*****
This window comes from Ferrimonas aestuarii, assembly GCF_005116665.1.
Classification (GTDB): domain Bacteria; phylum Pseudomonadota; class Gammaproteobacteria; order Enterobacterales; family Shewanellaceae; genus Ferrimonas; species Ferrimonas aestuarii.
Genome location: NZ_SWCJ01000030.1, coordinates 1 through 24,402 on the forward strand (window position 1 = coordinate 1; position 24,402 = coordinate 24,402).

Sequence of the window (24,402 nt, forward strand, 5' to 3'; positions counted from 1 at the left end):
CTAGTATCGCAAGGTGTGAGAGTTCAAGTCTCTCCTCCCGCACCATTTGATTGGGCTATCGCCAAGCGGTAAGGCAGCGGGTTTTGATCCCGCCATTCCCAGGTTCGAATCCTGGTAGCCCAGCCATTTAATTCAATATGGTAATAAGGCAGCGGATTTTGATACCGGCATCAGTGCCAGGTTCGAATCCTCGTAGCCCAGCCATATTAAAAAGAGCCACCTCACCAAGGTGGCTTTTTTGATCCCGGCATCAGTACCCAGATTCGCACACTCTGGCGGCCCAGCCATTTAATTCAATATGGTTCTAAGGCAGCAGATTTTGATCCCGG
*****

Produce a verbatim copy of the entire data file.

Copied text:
This window comes from Ferrimonas aestuarii, assembly GCF_005116665.1.
Classification (GTDB): domain Bacteria; phylum Pseudomonadota; class Gammaproteobacteria; order Enterobacterales; family Shewanellaceae; genus Ferrimonas; species Ferrimonas aestuarii.
Genome location: NZ_SWCJ01000030.1, coordinates 1 through 24,402 on the forward strand (window position 1 = coordinate 1; position 24,402 = coordinate 24,402).

Sequence of the window (24,402 nt, forward strand, 5' to 3'; positions counted from 1 at the left end):
CTAGTATCGCAAGGTGTGAGAGTTCAAGTCTCTCCTCCCGCACCATTTGATTGGGCTATCGCCAAGCGGTAAGGCAGCGGGTTTTGATCCCGCCATTCCCAGGTTCGAATCCTGGTAGCCCAGCCATTTAATTCAATATGGTAATAAGGCAGCGGATTTTGATACCGGCATCAGTGCCAGGTTCGAATCCTCGTAGCCCAGCCATATTAAAAAGAGCCACCTCACCAAGGTGGCTTTTTTGATCCCGGCATCAGTACCCAGATTCGCACACTCTGGCGGCCCAGCCATTTAATTCAATATGGTTCTAAGGCAGCAGATTTTGATCCCGG